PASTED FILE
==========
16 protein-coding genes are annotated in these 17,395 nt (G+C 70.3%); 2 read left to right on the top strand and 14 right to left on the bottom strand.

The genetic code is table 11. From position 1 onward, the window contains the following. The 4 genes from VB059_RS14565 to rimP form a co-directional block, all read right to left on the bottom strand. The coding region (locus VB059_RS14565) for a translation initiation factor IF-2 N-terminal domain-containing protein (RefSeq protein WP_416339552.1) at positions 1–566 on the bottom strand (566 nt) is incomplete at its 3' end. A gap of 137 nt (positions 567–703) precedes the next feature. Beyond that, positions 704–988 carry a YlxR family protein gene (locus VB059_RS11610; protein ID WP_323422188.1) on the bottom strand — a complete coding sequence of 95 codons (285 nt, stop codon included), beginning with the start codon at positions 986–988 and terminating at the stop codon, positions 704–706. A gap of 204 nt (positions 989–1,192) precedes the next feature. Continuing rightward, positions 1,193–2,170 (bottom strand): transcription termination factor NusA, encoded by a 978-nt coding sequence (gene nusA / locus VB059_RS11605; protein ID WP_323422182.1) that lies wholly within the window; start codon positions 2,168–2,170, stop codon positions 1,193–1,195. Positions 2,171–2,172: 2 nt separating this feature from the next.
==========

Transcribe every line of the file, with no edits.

16 protein-coding genes are annotated in these 17,395 nt (G+C 70.3%); 2 read left to right on the top strand and 14 right to left on the bottom strand.

The genetic code is table 11. From position 1 onward, the window contains the following. The 4 genes from VB059_RS14565 to rimP form a co-directional block, all read right to left on the bottom strand. The coding region (locus VB059_RS14565) for a translation initiation factor IF-2 N-terminal domain-containing protein (RefSeq protein WP_416339552.1) at positions 1–566 on the bottom strand (566 nt) is incomplete at its 3' end. A gap of 137 nt (positions 567–703) precedes the next feature. Beyond that, positions 704–988 carry a YlxR family protein gene (locus VB059_RS11610; protein ID WP_323422188.1) on the bottom strand — a complete coding sequence of 95 codons (285 nt, stop codon included), beginning with the start codon at positions 986–988 and terminating at the stop codon, positions 704–706. A gap of 204 nt (positions 989–1,192) precedes the next feature. Continuing rightward, positions 1,193–2,170 (bottom strand): transcription termination factor NusA, encoded by a 978-nt coding sequence (gene nusA / locus VB059_RS11605; protein ID WP_323422182.1) that lies wholly within the window; start codon positions 2,168–2,170, stop codon positions 1,193–1,195. Positions 2,171–2,172: 2 nt separating this feature from the next.